Distance learning is a chance for Osakis schools to get by during the COVID-19 pandemic without having to cancel classes. However, some students are having a more difficult time than others. That's where school resource officers step in.
Mark Grinstead is one of the resource officers in Osakis. He’s a substitute teacher in the classroom several times a week when he's not giving a helping hand as part of law enforcement. His involvement in the school has naturally allowed him to build relationships with students.
"I'll hang out around the lunchroom and hop into classrooms here and there," Grinstead said. "We are there to be available as a resource and let the kids now that we are there for them as human beings. The kids come to me very casually. A lot of the kids have my number that they can call if anything comes up and I get a lot of calls when I'm off duty."
With schools around the state closing their doors in March, the interactions between facility and students are almost entirely virtual. Classes have moved to online platforms, and face-to-face time with teachers and classmates happens in a video chat.
While many kids in Douglas County are thriving in the online classroom, others are falling behind. While the teachers are doing all they can to keep their students on the right track, sometimes they need extra support.
"I meet with the school officials every Thursday for a mental health meeting," Grinstead said. "Whether it's bad grades or a kid that's been missing in action for three weeks and the teachers can't get ahold of them, I will try to make contact with them. Typically I have some sort of relationship with the student already. If there is some sort of crisis or home issue that affects them in school, I already know about it."
Grinstead has had a busy time with home visits over the last two months. In April, there were 20 documented instances where a resource officer needed to visit a home about a student failing classes.
Osakis Public School is grateful for the time that Grinstead is sharing with their students. In a letter to the City Council, the school board chair, Becky Hensley, expressed her gratitude towards Grinstead.
Grinstead not only checks on how a student's schoolwork is coming along but sometimes he's at home for a wellness visit. Mental health is a concern for Osakis Public School.
What's it going to take?
Showing up for a student is half the battle. Grinstead's real challenge lies in getting the students to turn their school year around.
"What I try and do is find what the weak spot in a kid is and try to appeal to it," Grinstead said. "Say a kid usually plays baseball in the spring, and he keeps his grades up to play, but now he doesn't see the need to do well in school. I try to get to him and let him know that he won't be eligible to play football in the fall. Boom, their grades turn around quickly so they can play."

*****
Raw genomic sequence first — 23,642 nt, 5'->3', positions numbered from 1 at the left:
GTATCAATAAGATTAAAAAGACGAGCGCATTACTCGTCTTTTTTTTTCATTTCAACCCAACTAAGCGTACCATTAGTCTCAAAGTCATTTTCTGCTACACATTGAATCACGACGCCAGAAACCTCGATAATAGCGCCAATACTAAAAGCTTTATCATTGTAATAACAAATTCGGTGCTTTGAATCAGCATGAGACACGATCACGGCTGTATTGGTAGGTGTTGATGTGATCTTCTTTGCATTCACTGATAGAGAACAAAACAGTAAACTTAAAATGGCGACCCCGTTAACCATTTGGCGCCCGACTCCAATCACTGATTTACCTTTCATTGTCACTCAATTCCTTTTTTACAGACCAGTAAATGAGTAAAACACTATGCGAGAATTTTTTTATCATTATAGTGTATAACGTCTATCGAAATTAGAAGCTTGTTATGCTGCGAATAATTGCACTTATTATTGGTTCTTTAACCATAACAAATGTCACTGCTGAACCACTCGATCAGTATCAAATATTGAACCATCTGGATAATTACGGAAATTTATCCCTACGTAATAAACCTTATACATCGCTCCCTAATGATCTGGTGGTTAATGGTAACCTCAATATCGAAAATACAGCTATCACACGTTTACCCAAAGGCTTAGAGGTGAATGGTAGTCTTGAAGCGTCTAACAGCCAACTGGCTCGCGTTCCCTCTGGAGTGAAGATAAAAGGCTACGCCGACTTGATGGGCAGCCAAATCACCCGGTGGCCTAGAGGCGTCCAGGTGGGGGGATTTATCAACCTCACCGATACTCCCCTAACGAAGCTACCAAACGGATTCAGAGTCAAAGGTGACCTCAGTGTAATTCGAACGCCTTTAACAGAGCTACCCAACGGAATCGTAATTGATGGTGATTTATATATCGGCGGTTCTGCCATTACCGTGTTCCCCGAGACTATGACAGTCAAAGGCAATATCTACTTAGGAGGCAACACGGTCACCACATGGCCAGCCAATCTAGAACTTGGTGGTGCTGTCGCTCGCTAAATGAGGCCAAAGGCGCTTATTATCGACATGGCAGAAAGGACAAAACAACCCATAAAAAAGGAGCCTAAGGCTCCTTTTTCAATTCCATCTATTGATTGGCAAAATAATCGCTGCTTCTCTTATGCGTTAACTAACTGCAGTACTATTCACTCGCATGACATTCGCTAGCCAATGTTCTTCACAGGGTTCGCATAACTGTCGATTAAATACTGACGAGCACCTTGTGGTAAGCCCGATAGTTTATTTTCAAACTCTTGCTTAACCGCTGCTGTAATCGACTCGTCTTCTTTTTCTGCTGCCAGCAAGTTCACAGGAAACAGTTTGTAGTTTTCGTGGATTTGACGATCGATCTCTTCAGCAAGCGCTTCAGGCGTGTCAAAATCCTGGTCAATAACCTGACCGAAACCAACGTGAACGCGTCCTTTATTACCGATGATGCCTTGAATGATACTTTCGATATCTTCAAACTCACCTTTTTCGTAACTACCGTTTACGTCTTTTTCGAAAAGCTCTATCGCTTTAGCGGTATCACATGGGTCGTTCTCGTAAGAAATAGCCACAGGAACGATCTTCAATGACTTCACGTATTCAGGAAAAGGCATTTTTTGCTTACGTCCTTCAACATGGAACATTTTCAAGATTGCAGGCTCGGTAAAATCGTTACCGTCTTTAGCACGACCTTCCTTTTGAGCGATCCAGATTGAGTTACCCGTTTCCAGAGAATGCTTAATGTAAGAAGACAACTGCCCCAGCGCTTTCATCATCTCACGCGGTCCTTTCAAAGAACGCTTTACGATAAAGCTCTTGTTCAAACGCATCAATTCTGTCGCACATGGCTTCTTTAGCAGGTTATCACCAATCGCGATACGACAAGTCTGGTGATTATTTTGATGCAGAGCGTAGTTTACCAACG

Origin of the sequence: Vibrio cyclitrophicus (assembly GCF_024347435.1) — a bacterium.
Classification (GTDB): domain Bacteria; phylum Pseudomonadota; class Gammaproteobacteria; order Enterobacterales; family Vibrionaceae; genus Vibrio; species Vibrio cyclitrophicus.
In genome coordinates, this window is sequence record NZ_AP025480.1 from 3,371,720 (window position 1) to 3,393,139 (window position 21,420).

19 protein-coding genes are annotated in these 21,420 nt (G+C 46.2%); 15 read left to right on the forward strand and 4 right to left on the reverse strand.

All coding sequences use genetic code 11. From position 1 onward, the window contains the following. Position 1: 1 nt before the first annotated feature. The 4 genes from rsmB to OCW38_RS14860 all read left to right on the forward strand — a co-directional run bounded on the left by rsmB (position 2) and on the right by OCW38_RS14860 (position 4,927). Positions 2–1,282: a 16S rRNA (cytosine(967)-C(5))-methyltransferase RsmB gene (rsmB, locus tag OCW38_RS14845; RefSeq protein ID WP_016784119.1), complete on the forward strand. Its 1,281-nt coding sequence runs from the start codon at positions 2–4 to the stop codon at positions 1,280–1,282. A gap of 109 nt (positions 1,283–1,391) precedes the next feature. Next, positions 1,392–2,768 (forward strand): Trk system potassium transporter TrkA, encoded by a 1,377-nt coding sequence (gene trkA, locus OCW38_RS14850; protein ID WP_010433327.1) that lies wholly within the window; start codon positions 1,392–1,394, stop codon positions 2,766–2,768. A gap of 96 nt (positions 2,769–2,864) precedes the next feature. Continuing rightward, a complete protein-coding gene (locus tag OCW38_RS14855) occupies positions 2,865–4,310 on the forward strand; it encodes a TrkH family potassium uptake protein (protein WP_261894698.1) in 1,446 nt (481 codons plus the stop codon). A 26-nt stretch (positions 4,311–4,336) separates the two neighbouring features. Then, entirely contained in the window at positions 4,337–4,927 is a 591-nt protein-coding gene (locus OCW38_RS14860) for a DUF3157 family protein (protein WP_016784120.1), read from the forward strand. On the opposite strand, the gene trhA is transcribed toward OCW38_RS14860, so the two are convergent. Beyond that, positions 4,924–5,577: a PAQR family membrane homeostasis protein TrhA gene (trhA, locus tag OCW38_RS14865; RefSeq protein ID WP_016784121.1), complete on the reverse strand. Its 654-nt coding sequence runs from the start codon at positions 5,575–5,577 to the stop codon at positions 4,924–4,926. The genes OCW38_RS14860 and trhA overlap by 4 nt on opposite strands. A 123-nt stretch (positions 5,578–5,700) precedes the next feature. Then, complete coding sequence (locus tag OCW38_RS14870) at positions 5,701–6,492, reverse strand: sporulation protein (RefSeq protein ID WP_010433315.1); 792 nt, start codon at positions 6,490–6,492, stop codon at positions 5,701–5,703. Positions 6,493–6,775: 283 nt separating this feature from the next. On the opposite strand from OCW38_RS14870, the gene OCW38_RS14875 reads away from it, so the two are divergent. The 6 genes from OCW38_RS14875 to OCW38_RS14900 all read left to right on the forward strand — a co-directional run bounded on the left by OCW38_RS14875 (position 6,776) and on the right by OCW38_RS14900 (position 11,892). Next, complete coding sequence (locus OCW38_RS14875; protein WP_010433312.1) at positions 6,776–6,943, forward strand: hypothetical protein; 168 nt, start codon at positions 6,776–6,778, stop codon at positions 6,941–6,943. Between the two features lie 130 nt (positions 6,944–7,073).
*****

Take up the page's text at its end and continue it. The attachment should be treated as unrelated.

Finding what motivates kids would be hard for someone that doesn't spend a lot of time in the school. Grinstead's time and attention to the kids when there isn't a global pandemic is helping him change the direction of students.
"Browerville contacted Osakis to see how we were doing, and our failure rates were much lower than theirs," Grinstead said. "They contributed it to me going out and tracking kids down and finding a way for them to succeed at home. Now Browerville has their liaison going out to do house visits."
One of the big disconnects with failing students and their school work is the dishonesty with their parents. Grinstead said that some parents of the failing kids didn't know about their grades until Grinstead showed up.
"We had one kid that was 45 lessons behind," Grinstead said. "Mom didn't know about it, and she was upset with her kid, which is a good thing because that means she cares. Other times I'm asked not to contact the parents because of some difficulties with home life."
While distance learning is a struggle for teachers, Grinstead admires the hard work they are putting in to keep most of their students on track.
"If a kid is failing, it's not the school's fault," Grinstead said. "They understand that there are going to be connectivity issues, but the school offers packets as a backup plan. I keep telling them to ride their bike down to the school and pick up a packet if they can't get online. I've heard every excuse in the book, and the school has an answer for them."
Like many teachers and students, Grinstead is looking forward to being back in the school and interacting with the Silverstreaks. However, he believes there is a silver lining to come out of distance learning.
"I think more parent involvement is nice," Grinstead said. "I think they recognize how hard teachers have it. I've seen a lot of funny memes on Facebook about how teachers deserve a million dollars a week and how they aren't going to argue about getting school supplies anymore. I think this is creating a better family function because of more time at home. Kids and parents recognize strengths and weaknesses with each other."